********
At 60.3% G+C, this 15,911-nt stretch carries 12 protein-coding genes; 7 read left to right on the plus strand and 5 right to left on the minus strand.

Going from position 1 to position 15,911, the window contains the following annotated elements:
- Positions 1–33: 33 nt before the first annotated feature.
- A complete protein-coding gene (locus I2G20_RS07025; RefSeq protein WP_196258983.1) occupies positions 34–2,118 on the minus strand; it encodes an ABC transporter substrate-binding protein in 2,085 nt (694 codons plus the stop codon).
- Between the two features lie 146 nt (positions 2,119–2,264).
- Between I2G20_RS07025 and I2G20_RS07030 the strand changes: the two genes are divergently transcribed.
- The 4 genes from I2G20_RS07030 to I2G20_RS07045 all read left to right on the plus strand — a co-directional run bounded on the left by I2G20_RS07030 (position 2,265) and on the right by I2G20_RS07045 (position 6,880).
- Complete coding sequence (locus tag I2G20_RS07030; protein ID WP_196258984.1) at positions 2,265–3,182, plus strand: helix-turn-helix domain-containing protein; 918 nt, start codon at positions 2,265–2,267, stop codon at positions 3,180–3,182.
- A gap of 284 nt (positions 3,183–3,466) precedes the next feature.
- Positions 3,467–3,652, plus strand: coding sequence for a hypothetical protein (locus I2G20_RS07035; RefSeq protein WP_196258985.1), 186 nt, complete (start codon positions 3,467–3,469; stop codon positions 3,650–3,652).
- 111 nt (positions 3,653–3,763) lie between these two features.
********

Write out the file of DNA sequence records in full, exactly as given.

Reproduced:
At 60.3% G+C, this 15,911-nt stretch carries 12 protein-coding genes; 7 read left to right on the plus strand and 5 right to left on the minus strand.

Going from position 1 to position 15,911, the window contains the following annotated elements:
- Positions 1–33: 33 nt before the first annotated feature.
- A complete protein-coding gene (locus I2G20_RS07025; RefSeq protein WP_196258983.1) occupies positions 34–2,118 on the minus strand; it encodes an ABC transporter substrate-binding protein in 2,085 nt (694 codons plus the stop codon).
- Between the two features lie 146 nt (positions 2,119–2,264).
- Between I2G20_RS07025 and I2G20_RS07030 the strand changes: the two genes are divergently transcribed.
- The 4 genes from I2G20_RS07030 to I2G20_RS07045 all read left to right on the plus strand — a co-directional run bounded on the left by I2G20_RS07030 (position 2,265) and on the right by I2G20_RS07045 (position 6,880).
- Complete coding sequence (locus tag I2G20_RS07030; protein ID WP_196258984.1) at positions 2,265–3,182, plus strand: helix-turn-helix domain-containing protein; 918 nt, start codon at positions 2,265–2,267, stop codon at positions 3,180–3,182.
- A gap of 284 nt (positions 3,183–3,466) precedes the next feature.
- Positions 3,467–3,652, plus strand: coding sequence for a hypothetical protein (locus I2G20_RS07035; RefSeq protein WP_196258985.1), 186 nt, complete (start codon positions 3,467–3,469; stop codon positions 3,650–3,652).
- 111 nt (positions 3,653–3,763) lie between these two features.